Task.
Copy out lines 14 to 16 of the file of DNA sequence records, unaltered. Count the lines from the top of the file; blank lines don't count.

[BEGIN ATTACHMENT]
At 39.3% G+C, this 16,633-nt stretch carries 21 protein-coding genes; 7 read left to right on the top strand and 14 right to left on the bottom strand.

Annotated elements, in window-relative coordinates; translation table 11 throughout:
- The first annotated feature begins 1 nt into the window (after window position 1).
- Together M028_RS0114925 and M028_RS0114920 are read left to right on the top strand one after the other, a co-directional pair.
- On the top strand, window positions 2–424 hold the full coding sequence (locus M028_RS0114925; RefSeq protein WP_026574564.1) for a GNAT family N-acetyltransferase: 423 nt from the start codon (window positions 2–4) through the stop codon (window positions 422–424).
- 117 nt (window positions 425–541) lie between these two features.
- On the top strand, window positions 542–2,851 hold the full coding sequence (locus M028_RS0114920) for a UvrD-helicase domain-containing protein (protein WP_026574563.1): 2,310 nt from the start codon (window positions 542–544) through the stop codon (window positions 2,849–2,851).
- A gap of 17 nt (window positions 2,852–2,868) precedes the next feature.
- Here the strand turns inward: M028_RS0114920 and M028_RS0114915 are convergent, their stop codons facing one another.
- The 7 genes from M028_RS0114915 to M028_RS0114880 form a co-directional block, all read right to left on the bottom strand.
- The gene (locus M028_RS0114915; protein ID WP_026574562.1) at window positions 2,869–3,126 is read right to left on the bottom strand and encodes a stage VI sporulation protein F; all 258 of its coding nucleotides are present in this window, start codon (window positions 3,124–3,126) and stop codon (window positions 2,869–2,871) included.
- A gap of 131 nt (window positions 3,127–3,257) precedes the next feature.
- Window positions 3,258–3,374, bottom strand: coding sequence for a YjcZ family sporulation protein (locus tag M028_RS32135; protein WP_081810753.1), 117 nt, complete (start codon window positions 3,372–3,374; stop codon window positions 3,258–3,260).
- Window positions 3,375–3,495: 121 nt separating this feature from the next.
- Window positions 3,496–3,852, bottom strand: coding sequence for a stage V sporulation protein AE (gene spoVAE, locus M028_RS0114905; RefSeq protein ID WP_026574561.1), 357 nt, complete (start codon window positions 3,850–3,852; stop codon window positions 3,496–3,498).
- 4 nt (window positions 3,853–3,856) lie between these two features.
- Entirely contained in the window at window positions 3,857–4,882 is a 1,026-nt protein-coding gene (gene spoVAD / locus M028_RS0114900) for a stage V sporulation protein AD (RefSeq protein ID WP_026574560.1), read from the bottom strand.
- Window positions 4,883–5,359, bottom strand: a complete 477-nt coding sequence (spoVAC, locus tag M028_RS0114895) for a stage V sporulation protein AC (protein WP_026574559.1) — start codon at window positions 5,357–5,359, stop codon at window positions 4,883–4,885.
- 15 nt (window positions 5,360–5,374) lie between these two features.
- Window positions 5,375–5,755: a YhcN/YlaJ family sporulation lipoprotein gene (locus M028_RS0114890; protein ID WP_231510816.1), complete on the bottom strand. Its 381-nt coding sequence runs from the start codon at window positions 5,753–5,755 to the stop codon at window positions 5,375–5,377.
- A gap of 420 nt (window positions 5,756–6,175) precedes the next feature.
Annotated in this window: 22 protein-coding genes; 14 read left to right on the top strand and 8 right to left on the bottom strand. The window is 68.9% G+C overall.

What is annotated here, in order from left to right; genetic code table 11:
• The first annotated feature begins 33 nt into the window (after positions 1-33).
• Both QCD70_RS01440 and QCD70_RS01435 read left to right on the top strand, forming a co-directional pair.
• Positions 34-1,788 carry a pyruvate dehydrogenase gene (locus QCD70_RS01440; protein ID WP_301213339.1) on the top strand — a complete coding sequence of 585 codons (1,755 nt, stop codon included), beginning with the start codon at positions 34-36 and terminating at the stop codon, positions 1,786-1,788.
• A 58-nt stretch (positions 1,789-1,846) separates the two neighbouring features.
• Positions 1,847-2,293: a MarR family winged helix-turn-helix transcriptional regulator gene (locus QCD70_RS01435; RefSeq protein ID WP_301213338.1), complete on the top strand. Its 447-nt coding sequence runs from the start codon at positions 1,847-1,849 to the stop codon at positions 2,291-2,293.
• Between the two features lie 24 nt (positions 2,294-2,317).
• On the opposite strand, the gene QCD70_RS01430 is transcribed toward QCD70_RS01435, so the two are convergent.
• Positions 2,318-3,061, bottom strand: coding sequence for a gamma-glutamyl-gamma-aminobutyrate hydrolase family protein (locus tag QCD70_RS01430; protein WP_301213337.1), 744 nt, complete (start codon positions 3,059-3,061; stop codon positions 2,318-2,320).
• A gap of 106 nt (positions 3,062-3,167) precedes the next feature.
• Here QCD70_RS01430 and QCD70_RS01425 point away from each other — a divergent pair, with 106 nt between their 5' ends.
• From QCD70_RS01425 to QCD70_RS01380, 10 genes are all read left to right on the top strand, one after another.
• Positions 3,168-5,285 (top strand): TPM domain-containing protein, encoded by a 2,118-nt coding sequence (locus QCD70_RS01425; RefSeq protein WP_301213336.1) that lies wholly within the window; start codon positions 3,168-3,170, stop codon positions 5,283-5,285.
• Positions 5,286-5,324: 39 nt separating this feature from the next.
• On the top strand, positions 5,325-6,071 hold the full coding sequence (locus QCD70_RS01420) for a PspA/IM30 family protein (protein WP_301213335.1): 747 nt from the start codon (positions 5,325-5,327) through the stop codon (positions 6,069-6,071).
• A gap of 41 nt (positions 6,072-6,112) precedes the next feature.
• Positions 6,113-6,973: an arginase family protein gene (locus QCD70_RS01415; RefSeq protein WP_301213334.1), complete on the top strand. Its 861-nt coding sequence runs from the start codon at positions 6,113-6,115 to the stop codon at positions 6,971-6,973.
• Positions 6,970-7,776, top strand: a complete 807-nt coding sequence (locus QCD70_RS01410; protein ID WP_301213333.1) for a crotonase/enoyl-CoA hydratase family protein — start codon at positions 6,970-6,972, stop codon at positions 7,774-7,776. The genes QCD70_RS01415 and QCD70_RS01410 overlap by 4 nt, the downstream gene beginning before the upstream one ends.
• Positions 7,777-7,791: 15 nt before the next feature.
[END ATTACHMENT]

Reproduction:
- Window positions 3,375–3,495: 121 nt separating this feature from the next.
- Window positions 3,496–3,852, bottom strand: coding sequence for a stage V sporulation protein AE (gene spoVAE, locus M028_RS0114905; RefSeq protein ID WP_026574561.1), 357 nt, complete (start codon window positions 3,850–3,852; stop codon window positions 3,496–3,498).
- 4 nt (window positions 3,853–3,856) lie between these two features.